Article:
If there's anything cuter than one little blond-haired, blue-eyed baby girl, it's two little blond-haired, blue-eyed baby girls.
Editor, I admire candidates who take the time to reach each and every voter with a personal face-to-face discussion concerning their plans to carry our city forward. Door-to-door campaigning is no easy task.
After more than 53 years in the newspaper business. I have learned that there are three guaranteed ways to avoid criticism. First, you can say nothing. Second, you can do nothing. And third, you can be nothing.
After a friend told me she recently waited three and a half hours to get her Georgia driver's license renewed and then had to deal with a clerk who could have passed for a robot - and an unhelpful one, at that - I thought this to be a typical example of a bunch of government bureaucrats who don't care because they don't have to.
I apparently did not learn my lesson two weeks ago with the debacle in involving an explosion of Gerber puffed-wheat snacks in church.
Editor, The staff and residents of Magnolia Manor on the Coast would like to express our sincere gratitude for the very generous support recently received from several groups in the community.
Recently, I was in a bookstore with a friend. We stopped at a table near the front of the store and it was loaded with different books that had such obscene titles that many of the words were expressed as @?*#.
There is a lot going on in the world right now. Usually when I get stuck on what to write about, it is due to a lack of interesting stuff on which to comment. Fortunately there is a buffet of topics making headlines right now. Crazy politics and our government shutdown of course lead the way.
Despite the rants of publicity-seeking bigots, the blather of Twitter twits and a national news media more interested in scooping the competition than in accurate reporting, the fact is that our American system of justice presumes one is innocent until proven guilty.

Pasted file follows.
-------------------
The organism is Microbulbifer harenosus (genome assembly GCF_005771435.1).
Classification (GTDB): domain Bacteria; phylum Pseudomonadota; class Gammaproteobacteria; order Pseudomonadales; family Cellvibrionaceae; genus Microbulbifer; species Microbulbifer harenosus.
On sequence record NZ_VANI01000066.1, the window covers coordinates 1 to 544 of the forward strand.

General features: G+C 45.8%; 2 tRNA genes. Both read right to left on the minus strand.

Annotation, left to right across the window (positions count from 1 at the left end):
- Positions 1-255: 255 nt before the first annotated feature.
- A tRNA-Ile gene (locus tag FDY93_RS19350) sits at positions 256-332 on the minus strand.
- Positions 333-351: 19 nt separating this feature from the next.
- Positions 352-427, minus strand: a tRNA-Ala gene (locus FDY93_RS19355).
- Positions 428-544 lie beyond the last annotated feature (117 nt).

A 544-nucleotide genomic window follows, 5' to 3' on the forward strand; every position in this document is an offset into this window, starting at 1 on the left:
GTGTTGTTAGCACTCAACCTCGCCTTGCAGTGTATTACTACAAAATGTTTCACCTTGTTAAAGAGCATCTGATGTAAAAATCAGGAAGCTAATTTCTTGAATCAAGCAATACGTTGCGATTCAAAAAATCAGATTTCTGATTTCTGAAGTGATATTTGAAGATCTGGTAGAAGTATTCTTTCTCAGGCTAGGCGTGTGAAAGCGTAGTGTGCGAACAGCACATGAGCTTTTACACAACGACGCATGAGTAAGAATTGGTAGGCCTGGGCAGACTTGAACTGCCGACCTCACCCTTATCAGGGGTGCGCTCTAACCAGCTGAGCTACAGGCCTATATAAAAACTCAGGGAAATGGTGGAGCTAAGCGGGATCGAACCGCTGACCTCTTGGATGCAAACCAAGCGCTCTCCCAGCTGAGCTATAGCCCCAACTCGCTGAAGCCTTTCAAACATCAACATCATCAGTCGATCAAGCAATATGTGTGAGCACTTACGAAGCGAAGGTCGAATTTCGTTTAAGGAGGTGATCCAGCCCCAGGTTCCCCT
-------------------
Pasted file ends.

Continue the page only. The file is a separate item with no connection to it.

Tuesday marked the beginning of open enrollment for health insurance plans created under the Affordable Care Act. Soon, Georgians will have access to health plans that not only benefit their family's well-being, but also fit within their budgets.
The American people are rejecting Obamacare by wide margins. Recent polls in Georgia suggest that more than 57 percent of respondents have an unfavorable view of Obamacare and only 31 percent have a favorable view.
Voters and federal workers are by now getting tired of all these cat-and-mouse games the two political parties in Congress are playing with their livelihoods and with the nation's economy. That includes the government shutdown because of the failure of Republicans and Democrats in the two chambers to find a compromise. Each has an objective and neither minds inflicting suffering on others to try to get its way.
Washington is beginning to debate the proper extent of government eavesdropping powers in the wake of Edward Snowden's revelations about the NSA. It's hardly as robust a discussion as it should be, but it's a desperately needed start.
While it's unrealistic to expect a community's future to be decided in one day, Bryan County's countywide planning retreat held this week at the Richmond Hill City Center was positive in a number of ways. Coastal EMC sponsored the event in an effort to bring Bryan County leaders together to discuss major issues facing our area in the years ahead.
September is World Alzheimer's Month. By the time you read this article, several local "Walk to End Alzheimer's" fundraising events will have taken place.
In our lives, there are places and things we remember. I remember one event as if it were yesterday.